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What Are Cavities?

By: Graziano Giglio, DDS & Paul R. Kamen, DDS, FACD

Most of know what getting a cavity means - an unwanted trip to the dentist resulting in a filling or, in some unpleasant cases, a root canal. But what exactly are cavities, and how do they form? And what options do you have when it comes to treating them? Below, two experienced dentists discuss the ins and outs of tooth decay.

How do cavities form?
PAUL KAMEN, DDS: Cavities are actually a demineralization of the tooth surface. If you eat sweet foods, bacteria on your teeth create acids. The acids actually leach out the enamel of the tooth structure and begin to invade the tooth causing destruction of some of the softer parts of the tooth and eventually decay of the tooth.

Where do most cavities form?
GRAZIANO GIGLIO, DDS: Most of them form inside pits and fissures on top of teeth-the nooks and crannies.

There are other types of cavities that occur between teeth. They're caused by getting a piece of food stuck there for a long period of time. Plaque accumulates around it. The bacteria make acid which then demineralizes both teeth. We can prevent these types of cavities by flossing.

How does brushing prevent cavities?
GRAZIANO GIGLIO, DDS: Brushing removes the food and the bacteria, and also coats the teeth with some fluoride which also prevents cavities. It coats and protects them and also remineralizes them.

How often should people brush and floss?
PAUL KAMEN, DDS: You should brush twice a day. For most people, flossing once a day is adequate. Although if you feel that you're getting food stuck between your teeth-especially people who have lots of fillings or whose teeth are very, very close together, they tend to have that feeling that something is stuck in-between-it certainly doesn't hurt to floss more and get that food out between each meal. I would also add that I like to see patients spend at least one time during the day brushing in a very concerted way, for about seven minutes. Brushing really properly, really taking the time to get into those gum crevices. Get to the back teeth, get to the inside surfaces of the teeth, and then of course, to floss.

What about sealants? What are they and how do they prevent cavities?
PAUL KAMEN, DDS: Sealants are a kind of polymeric resin that dentists use to cover the pits and fissures in you teeth. Microscopically, they're kind of like the Grand Canyon for bacteria. But they're very, very hard to get to. The bristle of a toothbrush could not fit into one of those little microscopic fissures. Dentists place these sealants over them to prevent the bacteria, prevent the plaque from settling into those fissures.

GRAZIANO GIGLIO, DDS: They last about 15 years. But they only prevent cavities from food building up inside these crevices, not in between teeth. You still have to floss.

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When you get a cavity, you have to get a filling. Are there different kinds?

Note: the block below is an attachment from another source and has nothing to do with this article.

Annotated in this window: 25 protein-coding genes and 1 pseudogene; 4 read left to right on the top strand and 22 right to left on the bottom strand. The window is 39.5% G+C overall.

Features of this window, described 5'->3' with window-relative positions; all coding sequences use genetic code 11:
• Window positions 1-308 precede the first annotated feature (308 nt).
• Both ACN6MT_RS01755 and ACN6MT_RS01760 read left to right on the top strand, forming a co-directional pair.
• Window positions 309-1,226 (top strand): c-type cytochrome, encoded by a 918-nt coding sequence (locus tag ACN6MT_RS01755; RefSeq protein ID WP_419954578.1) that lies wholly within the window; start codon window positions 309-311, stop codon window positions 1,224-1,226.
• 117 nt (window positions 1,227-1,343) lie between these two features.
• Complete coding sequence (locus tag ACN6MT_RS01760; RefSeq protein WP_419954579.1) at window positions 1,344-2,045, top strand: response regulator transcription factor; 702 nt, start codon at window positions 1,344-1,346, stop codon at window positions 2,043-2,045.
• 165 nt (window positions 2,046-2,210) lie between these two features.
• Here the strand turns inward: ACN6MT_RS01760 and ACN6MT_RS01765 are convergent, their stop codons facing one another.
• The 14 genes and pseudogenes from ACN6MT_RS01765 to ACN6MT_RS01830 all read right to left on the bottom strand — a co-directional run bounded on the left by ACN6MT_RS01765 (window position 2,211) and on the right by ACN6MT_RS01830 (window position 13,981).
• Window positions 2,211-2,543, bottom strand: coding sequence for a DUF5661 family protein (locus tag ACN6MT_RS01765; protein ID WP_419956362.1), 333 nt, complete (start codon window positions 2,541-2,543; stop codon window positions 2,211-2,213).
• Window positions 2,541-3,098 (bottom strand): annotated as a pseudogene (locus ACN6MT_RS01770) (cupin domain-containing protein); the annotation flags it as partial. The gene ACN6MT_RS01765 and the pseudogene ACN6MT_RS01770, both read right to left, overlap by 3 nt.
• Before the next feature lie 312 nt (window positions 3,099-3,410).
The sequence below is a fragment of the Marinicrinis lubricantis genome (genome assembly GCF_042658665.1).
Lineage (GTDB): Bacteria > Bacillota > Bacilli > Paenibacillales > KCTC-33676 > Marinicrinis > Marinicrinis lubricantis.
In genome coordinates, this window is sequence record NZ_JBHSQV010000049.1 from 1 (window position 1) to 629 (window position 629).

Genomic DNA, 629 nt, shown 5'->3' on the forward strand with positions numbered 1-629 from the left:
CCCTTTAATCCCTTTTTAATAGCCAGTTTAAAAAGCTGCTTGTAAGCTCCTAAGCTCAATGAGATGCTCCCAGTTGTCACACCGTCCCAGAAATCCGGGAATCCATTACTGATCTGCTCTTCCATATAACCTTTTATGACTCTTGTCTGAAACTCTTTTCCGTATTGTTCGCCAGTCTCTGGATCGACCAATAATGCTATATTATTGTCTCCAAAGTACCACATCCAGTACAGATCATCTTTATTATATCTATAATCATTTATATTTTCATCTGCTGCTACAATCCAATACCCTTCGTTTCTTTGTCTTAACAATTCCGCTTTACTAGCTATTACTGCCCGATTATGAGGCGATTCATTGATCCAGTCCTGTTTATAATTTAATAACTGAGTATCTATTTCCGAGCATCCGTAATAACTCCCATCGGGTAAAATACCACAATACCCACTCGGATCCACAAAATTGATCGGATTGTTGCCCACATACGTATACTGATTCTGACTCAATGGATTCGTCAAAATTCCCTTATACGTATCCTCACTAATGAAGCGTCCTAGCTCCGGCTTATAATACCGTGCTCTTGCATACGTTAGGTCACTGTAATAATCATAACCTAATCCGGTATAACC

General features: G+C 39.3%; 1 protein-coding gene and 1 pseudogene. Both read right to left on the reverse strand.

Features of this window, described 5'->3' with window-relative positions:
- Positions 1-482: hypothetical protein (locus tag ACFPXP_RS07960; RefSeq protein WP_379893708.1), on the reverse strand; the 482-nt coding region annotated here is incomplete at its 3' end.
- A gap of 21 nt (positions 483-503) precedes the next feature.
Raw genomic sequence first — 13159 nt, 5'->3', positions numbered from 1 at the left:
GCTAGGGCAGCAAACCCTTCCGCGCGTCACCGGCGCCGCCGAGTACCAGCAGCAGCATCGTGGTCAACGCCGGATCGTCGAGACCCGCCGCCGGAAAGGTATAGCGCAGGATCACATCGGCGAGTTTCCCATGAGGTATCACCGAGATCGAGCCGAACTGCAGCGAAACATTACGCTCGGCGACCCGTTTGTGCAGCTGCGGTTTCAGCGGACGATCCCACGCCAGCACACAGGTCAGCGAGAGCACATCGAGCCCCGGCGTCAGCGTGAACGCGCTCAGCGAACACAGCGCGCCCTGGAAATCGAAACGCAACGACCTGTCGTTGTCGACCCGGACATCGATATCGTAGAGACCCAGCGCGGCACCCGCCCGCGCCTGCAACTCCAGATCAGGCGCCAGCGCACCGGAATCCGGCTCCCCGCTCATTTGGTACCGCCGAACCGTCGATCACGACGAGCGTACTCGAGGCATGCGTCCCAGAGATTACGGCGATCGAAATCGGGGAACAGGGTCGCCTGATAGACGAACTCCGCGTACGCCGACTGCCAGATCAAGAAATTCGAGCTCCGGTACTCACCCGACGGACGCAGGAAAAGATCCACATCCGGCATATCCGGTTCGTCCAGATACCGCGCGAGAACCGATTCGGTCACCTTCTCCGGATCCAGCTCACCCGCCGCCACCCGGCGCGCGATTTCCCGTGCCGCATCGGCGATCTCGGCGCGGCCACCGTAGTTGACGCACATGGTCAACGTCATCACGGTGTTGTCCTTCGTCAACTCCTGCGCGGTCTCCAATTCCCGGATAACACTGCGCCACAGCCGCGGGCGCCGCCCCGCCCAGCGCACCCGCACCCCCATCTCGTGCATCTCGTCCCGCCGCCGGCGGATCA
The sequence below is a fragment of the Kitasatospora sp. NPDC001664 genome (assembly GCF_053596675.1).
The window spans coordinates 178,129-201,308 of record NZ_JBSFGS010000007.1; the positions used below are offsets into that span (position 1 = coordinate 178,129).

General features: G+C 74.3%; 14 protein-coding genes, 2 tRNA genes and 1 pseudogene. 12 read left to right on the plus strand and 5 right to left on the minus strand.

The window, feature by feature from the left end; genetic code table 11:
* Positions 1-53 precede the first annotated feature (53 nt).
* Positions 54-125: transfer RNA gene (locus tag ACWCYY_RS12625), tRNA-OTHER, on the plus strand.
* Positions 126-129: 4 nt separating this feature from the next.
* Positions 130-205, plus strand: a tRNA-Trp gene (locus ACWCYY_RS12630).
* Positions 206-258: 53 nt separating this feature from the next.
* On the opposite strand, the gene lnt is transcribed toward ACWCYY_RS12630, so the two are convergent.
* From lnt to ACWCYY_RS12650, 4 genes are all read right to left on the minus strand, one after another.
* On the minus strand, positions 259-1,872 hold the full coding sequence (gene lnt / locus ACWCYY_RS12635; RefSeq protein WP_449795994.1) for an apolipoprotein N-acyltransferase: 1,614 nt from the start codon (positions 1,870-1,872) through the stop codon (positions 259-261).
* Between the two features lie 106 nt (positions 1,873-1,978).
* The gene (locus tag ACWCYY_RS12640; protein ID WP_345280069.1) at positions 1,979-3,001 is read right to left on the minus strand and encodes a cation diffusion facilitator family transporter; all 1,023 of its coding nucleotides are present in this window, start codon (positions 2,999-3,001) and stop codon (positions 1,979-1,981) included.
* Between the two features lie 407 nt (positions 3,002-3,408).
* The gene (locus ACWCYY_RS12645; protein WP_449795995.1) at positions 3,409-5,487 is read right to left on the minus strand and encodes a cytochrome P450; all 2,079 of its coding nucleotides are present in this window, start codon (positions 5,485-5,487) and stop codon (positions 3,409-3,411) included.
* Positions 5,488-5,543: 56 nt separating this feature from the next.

PAUL KAMEN, DDS: There are many options today. The old standard option was to get an amalgam filling. An amalgam is a combination of metal-combining mercury and other metallic elements. We still use those. But today we're using a lot more fillings made out of composites, out of polymeric plastic-based materials that look more like teeth and are more cosmetic. You don't see all that silver.

GRAZIANO GIGLIO, DDS: For a large cavity in a visible area, I recommend a ceramic filling of some sort. It's an inlay or an onlay. We make a mold of the tooth. Then it goes to the laboratory. The laboratory fabricates a piece, like a jigsaw puzzle that fits right into whatever is missing from the tooth.

Another option is gold which most people got before these ceramic fillings which was an option as opposed to the silver. Gold will last a lot longer than silver. Some of these gold fillings last 35 years.

Are gold fillings much more expensive?
GRAZIANO GIGLIO, DDS: A gold filling is more expensive than conventional composite or silver filling. Conventional silver filling may cost $250 whereas the gold may cost $1200, depending on the size of one. The ceramic filling cost the same as the gold. But they have only been around for about ten years. We don't know how much longer they're going to last.

What is a root canal?
PAUL KAMEN, DDS: The root canal is actually a little channel in the tooth. It's actually the nerve that connects the tooth to the bone. The tooth is really a living organism. It's not just a piece of calcium.

If that nerve space is violated by decay or fracture of the tooth, or for any of a variety of reasons, the nerve becomes infected. Root canal treatment involves actually removing that nerve tissue and replacing it with an inert material. That's how we save many, many teeth that otherwise would be lost.

What does the root canal process involve?
GRAZIANO GIGLIO, DDS: First, you have to excavate the cavity. Then you have to go to a root canal specialist who takes the nerve out, cleans the area, disinfects it and then places a rubber material in there. Then you need to go to a restorative dentist or a prosthodontist who can then place a post in the tooth and then a cap or a crown.

You can go from having a small little cavity to a root canal-it's a big jump now in terms of how much money you spend and the type of work that you need. I would advise patients to get in when you have a cavity. Get in as soon as possible. Take care of it because if it does go into the nerve, then you end up needing root canal. You end up spending somewhere in the range of $3,000 to restore that tooth as opposed to a $250 filling.

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